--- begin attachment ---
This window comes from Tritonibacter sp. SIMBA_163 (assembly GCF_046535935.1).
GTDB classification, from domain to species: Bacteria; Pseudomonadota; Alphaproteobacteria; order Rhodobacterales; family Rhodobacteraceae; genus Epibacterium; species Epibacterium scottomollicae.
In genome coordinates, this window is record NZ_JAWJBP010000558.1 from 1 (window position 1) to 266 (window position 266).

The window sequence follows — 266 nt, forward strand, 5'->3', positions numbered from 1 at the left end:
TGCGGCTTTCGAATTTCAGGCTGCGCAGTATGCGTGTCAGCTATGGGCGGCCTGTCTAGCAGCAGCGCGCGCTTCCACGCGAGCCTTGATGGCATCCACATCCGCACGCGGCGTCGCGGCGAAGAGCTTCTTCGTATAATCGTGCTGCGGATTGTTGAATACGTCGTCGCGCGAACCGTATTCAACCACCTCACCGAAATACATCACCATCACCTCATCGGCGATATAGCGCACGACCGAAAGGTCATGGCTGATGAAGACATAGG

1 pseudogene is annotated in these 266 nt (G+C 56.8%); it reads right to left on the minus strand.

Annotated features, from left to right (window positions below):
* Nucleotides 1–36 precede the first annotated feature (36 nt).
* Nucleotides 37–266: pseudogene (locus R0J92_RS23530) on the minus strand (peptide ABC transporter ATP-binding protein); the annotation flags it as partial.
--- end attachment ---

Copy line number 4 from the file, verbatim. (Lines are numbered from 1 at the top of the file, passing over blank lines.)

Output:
The window sequence follows — 266 nt, forward strand, 5'->3', positions numbered from 1 at the left end: